“Poor management of hatcheries is also a problem. Proper handling of eggs is crucial to ensure a high success rate. It is important to train workers properly,” says Syed Abdullah, adding that many turtles also get hit by ships.
One major threat to turtles is the consumption of its meat. Sea turtles are a delicacy in many parts of Asia, especially China, Fiji, the Philippines, Vietnam and Timor Leste where it is believed that eating turtles offers longevity and increased fertility.
TO SELL OR NOT TO SELL
Although Malaysians do not eat turtle meat, many still consume the eggs. And for this, they head for Terengganu.
Syed Abdullah says the people have to change their mindset about Terengganu as the place to buy and eat turtle eggs as otherwise, the demand for turtle eggs will never stop.
I am told that one of the most popular places to buy turtle eggs is Pasar Payang in Kuala Terengganu. When I am there, I am offered bags of turtle eggs “from Terengganu and Sabah”.
Those from Terengganu cost more as they are considered fresher.
“Yes, trading of turtle eggs is legal in Terengganu, but the eggs from Sabah shouldn’t have reached the market here. They should have been detected at the airport and not permitted to leave the State,” says Syed Abdullah, adding that Sabah imposes a strict ban on turtle egg trading.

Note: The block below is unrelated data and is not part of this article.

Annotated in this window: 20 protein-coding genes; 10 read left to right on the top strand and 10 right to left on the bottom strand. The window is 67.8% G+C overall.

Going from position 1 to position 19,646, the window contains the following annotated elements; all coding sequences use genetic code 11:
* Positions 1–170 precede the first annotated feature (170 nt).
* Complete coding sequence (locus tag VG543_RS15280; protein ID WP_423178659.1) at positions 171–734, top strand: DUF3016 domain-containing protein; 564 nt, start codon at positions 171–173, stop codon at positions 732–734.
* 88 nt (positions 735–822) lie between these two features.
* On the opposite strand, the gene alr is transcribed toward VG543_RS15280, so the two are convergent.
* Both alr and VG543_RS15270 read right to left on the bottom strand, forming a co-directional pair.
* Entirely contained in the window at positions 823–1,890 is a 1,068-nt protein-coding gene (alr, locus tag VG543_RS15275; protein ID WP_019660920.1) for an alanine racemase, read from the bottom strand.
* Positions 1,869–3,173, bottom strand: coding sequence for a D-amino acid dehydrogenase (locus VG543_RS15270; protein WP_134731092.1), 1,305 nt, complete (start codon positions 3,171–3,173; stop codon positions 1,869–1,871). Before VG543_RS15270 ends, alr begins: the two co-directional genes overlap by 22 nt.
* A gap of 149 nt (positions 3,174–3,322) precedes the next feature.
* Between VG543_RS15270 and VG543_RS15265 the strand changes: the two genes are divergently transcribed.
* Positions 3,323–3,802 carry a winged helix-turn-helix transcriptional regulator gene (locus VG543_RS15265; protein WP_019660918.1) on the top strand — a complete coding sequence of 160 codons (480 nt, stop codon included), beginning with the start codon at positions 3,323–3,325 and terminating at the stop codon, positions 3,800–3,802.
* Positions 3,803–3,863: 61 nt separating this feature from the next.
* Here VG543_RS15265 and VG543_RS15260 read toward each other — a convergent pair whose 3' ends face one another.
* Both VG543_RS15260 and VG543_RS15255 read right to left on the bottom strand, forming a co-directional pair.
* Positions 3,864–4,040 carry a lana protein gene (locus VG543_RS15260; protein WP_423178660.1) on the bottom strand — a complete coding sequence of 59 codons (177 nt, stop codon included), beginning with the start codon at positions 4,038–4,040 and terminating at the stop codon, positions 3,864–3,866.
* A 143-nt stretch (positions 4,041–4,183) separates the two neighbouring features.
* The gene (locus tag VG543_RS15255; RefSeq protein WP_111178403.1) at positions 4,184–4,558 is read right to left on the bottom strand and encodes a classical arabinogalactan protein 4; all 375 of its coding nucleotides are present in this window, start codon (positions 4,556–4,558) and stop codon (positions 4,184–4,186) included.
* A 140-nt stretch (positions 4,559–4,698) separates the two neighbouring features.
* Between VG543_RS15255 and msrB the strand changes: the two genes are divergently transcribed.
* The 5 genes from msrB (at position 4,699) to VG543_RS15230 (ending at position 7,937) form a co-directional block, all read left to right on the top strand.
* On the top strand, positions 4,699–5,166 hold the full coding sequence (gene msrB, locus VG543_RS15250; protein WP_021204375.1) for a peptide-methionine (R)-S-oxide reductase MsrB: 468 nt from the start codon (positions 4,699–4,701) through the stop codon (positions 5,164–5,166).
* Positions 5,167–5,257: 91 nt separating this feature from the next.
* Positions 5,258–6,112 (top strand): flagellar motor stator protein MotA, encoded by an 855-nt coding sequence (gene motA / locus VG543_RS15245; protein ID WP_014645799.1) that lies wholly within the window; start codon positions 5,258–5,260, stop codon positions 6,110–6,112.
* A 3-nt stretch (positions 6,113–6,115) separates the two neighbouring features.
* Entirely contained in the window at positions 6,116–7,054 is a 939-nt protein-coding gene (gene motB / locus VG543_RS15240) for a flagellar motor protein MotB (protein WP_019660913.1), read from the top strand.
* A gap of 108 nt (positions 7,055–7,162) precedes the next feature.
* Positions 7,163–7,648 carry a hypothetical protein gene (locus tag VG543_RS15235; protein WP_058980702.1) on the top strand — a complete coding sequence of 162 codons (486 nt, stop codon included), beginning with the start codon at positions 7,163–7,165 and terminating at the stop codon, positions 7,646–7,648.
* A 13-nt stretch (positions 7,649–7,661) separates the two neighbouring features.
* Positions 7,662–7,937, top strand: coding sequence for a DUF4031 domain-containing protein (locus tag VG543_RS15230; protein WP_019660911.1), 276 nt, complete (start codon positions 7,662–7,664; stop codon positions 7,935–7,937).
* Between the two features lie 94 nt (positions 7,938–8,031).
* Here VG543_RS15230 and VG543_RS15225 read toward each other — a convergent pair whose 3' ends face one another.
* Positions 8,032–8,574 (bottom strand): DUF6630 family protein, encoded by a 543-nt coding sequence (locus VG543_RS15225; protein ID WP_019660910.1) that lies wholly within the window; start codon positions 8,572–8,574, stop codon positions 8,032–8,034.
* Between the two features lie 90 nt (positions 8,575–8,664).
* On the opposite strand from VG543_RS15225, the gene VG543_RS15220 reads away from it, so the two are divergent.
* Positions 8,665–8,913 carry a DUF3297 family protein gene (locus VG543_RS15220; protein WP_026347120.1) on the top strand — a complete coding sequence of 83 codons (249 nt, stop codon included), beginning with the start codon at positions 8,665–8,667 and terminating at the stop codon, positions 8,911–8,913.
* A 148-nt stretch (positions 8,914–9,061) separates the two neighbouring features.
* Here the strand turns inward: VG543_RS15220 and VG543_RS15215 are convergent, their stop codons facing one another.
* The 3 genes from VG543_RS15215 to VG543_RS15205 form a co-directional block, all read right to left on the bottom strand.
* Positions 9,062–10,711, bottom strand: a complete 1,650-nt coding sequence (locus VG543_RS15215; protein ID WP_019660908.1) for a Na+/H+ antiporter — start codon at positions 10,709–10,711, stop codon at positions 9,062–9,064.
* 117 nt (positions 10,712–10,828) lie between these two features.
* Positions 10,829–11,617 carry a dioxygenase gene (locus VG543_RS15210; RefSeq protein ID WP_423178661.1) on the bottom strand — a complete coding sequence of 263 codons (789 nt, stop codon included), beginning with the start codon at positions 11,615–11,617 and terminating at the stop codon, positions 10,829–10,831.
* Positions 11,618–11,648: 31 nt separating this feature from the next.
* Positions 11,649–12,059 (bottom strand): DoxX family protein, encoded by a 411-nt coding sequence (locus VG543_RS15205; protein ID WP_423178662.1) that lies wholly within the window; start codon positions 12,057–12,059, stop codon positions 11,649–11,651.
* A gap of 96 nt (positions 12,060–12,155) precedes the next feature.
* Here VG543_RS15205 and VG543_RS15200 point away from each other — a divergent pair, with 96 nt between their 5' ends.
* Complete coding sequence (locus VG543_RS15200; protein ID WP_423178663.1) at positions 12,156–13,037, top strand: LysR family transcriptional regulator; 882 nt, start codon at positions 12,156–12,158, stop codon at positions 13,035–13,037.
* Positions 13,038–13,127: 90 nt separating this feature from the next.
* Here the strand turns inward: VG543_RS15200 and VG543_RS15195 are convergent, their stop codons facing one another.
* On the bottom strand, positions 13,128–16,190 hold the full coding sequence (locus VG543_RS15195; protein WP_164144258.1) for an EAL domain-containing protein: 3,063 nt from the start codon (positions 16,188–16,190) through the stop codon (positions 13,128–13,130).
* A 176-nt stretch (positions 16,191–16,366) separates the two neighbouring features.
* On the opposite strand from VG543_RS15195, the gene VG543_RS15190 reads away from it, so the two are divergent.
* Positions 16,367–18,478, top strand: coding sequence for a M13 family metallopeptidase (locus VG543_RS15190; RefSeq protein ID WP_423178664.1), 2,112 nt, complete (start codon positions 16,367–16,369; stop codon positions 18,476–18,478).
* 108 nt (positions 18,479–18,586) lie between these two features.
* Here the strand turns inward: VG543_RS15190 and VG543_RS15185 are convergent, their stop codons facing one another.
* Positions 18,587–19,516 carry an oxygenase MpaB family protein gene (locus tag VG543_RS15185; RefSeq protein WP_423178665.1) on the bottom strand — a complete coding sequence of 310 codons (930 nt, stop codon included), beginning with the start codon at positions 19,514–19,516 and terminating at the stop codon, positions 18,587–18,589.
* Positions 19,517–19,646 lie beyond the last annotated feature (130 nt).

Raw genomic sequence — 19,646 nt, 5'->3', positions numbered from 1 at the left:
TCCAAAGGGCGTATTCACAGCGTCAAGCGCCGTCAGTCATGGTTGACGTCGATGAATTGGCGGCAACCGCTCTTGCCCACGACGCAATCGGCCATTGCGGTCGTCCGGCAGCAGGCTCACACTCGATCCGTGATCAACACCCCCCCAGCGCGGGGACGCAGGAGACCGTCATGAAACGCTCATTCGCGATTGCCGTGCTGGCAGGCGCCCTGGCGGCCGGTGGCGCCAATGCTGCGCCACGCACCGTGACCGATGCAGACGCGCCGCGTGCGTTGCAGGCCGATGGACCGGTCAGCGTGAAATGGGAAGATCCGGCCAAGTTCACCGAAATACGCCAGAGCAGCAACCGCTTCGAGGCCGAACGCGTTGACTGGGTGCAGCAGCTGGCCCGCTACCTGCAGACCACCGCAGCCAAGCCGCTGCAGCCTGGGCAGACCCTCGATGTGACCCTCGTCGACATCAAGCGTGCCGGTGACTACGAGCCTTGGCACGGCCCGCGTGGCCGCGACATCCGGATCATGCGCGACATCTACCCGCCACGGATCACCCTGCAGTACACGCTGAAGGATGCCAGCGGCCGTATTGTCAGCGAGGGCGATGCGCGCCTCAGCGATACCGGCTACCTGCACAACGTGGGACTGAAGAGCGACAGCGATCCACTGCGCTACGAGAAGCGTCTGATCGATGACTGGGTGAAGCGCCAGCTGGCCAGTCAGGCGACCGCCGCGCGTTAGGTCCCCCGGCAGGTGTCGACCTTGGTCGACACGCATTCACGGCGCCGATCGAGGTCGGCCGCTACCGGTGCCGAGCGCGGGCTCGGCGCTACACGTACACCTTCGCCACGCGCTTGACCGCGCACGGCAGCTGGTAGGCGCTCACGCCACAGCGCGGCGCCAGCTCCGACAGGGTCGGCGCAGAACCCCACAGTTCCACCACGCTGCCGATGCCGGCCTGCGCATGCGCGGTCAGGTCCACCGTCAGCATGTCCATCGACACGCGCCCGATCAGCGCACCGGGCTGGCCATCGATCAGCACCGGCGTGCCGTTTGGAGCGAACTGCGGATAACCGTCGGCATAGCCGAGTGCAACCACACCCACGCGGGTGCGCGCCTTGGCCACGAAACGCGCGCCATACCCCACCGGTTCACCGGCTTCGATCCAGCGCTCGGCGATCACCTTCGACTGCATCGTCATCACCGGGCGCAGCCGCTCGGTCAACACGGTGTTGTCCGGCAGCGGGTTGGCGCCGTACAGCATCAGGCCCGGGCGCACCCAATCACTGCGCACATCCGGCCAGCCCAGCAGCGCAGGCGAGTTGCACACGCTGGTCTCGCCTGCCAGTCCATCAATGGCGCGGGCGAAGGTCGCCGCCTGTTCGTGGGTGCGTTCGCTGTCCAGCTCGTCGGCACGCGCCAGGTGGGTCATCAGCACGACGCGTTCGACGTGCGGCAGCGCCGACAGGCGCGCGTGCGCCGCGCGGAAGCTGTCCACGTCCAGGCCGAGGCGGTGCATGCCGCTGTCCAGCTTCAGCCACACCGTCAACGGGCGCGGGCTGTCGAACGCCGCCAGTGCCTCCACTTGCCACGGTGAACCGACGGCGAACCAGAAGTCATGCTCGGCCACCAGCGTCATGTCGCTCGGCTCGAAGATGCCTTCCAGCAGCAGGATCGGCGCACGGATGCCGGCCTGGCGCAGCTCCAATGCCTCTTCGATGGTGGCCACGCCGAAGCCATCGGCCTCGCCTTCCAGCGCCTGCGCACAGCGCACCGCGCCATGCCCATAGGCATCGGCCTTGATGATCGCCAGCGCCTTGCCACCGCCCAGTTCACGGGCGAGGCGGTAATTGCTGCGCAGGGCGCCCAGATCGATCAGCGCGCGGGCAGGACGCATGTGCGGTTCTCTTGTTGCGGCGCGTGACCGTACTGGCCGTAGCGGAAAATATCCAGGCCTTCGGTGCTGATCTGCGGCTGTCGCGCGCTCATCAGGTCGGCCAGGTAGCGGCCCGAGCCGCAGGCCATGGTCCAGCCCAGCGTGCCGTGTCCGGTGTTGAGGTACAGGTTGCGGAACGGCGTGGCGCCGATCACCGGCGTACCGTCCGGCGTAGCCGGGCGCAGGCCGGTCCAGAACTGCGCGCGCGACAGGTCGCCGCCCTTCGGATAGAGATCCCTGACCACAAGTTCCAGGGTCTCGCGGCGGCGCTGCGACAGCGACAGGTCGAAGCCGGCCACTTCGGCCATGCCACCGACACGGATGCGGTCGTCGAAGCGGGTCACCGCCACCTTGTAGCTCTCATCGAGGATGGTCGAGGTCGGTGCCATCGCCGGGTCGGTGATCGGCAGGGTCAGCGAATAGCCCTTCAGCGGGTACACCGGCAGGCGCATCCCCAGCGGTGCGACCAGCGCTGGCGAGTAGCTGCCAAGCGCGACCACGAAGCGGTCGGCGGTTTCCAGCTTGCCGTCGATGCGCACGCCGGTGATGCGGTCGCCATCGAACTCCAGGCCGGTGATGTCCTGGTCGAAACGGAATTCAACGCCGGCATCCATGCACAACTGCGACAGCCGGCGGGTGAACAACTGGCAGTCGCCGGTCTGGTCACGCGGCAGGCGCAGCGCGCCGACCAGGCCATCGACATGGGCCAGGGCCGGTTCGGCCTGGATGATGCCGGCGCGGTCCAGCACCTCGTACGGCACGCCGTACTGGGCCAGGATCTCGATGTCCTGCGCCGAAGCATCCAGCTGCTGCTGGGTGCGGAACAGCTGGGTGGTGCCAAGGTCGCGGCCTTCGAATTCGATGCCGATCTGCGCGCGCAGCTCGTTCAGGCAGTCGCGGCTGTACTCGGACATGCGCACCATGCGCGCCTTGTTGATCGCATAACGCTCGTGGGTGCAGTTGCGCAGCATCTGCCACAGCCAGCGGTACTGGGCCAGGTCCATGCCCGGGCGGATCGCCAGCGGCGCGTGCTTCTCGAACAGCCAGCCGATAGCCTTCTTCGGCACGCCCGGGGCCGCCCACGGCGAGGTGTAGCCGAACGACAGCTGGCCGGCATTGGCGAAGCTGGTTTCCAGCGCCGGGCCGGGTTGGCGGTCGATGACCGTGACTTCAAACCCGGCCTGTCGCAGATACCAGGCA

He hopes Terengganu will soon be added to the list of States that ban the sale and consumption of turtle eggs.
“If the other States can do it, why not us?” he wonders.
SEA TURTLE FACTS
• Sea turtle eggs are extremely high in cholesterol.
• The last leatherback turtle seen in the country was in 2010, at Rantau Abang, the country’s turtle sanctuary.
• Some sea turtles that came here to lay eggs have been tagged so that their movements can be monitored.
• Other types of sea turtles in the world are Loggerhead, Kemp’s Ridley and Flatback.
• Although cloning is very controversial, it may be the only way to prevent the extinction of species such as the endangered leatherback.
• Recognisable turtles are known as far back as the Triassic Period (at least 180 million years ago), before the Jurassic Period.
Why do sea turtles cry?
Turtles have glands in their eyes that remove excess salt and these “tears” also wash away sand from the eyes.